Exadaktilos v. Cinnaminson Realty Co.

167 N.J. Super. 141, 400 A.2d 554 (1979)

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Exadaktilos v. Cinnaminson Realty Co.

New Jersey Superior Court
167 N.J. Super. 141, 400 A.2d 554 (1979)

Facts

Leonidas Exadaktilos (plaintiff) claimed to own 20 percent of a restaurant operated by Cinnaminson Realty Company (Cinnaminson) (defendant). George Skordas (defendant), Exadaktilos’s father-in-law, owned 40 percent, and two others (other principals) (defendants) owned 20 percent each. Exadaktilos had no previous restaurant experience, unlike Skordas and the other principals. Exadaktilos worked at the restaurant for a while, but he clashed with other employees and the other principals and quit on several occasions without reason or notice. After Cinnaminson fired Exadaktilos, Exadaktilos sued Cinnaminson, Skordas, and the other principals, alleging that he was an oppressed minority shareholder. Cinnaminson, Skordas, and the other principals responded that Exadaktilos was not a shareholder because Skordas paid for the stock, making Skordas the stock’s beneficial owner until Exadaktilos repaid Skordas. Additionally, Cinnaminson, Skordas, and the other principals argued that they did not oppress Exadaktilos. At trial, Exadaktilos testified that he paid for the shares from his work savings, the proceeds of a truck sale, and help from his wife. However, cross-examination revealed that Exadaktilos’s income tax returns and other evidence contradicted Exadaktilos’s claim. The record further showed that (1) Skordas was well-off; (2) Skordas and Exadaktilos had good relations at the relevant time; (3) Skordas defended Exadaktilos from the other principals (who possibly objected to Exadaktilos’s inclusion in the venture); (4) Skordas loaned Exadaktilos $20,000 to cover Exadaktilos’s share of restaurant-improvement costs (for which Exadaktilos provided only an unsecured promissory note); and (5) after receiving his stock certificate, Exadaktilos cosigned and personally guaranteed a note for Cinnaminson’s $220,000 bank loan. Skordas admitted that he (1) told Exadaktilos that Exadaktilos could repay the money later, (2) did not discuss the stock’s ownership with Exadaktilos, and (3) did not reserve title in the stock despite doing so for stock that another principal (to whom Skordas was unrelated) purchased with a Skordas loan. Regarding Cinnaminson’s operations, the record showed that Skordas and the other principals informally made business decisions and that Cinnaminson did not hold regular board or shareholder meetings.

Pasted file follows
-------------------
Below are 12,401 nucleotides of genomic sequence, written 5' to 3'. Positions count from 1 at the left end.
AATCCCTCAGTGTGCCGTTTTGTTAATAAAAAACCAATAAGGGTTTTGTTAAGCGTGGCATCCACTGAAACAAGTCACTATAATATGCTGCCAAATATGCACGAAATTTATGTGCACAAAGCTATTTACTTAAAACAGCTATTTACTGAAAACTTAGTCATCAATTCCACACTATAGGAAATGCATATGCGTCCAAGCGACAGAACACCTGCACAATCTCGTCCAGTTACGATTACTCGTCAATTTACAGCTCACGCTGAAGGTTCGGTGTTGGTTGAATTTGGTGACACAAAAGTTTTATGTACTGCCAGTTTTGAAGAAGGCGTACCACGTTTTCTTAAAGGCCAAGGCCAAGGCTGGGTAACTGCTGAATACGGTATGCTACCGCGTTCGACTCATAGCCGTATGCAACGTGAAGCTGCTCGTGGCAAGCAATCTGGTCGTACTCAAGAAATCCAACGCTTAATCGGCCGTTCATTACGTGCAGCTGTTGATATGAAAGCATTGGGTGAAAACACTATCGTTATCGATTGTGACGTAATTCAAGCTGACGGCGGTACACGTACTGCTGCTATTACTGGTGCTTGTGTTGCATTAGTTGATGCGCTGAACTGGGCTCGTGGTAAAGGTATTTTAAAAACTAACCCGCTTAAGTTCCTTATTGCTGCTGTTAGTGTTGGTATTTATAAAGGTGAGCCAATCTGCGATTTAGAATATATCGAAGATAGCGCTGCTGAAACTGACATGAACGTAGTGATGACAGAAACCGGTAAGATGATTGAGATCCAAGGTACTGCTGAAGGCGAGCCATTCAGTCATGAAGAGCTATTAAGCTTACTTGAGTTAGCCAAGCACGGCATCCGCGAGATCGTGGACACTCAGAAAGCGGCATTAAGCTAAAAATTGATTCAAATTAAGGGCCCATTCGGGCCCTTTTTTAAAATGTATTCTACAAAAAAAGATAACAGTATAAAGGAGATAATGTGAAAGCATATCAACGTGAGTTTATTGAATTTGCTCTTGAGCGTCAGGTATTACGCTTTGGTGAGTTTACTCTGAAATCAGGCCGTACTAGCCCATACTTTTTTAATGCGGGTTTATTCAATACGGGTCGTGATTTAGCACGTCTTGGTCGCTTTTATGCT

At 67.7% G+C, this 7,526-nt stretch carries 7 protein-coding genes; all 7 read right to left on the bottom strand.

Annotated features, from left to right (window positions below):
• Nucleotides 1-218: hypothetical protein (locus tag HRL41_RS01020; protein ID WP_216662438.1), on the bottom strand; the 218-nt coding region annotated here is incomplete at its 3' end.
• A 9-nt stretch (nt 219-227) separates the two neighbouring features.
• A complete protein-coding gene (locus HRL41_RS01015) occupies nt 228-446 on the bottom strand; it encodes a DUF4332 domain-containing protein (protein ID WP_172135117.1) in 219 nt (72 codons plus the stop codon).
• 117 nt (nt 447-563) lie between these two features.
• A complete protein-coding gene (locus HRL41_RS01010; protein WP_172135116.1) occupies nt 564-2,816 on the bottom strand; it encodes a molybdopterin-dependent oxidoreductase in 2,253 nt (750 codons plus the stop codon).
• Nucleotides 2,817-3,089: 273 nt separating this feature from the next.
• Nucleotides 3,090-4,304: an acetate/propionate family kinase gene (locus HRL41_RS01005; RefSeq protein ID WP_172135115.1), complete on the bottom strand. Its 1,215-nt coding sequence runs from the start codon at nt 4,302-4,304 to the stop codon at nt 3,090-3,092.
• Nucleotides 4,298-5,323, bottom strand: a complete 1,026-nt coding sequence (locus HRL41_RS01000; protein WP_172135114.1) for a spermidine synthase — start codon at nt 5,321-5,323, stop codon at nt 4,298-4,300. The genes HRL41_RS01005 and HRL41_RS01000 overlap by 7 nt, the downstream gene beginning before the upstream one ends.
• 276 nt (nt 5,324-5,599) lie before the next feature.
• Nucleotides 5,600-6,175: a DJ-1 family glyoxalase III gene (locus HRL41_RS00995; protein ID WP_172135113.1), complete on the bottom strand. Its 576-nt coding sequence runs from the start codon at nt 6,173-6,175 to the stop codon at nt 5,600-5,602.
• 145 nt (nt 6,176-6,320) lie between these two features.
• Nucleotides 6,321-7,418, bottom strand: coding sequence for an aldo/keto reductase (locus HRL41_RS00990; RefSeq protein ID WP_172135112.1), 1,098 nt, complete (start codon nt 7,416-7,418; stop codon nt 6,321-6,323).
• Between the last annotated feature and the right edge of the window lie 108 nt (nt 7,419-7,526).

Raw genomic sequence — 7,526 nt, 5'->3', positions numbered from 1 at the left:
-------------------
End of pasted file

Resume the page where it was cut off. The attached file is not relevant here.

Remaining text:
Rule of Law

Issue

Holding and Reasoning (Haines, J.)

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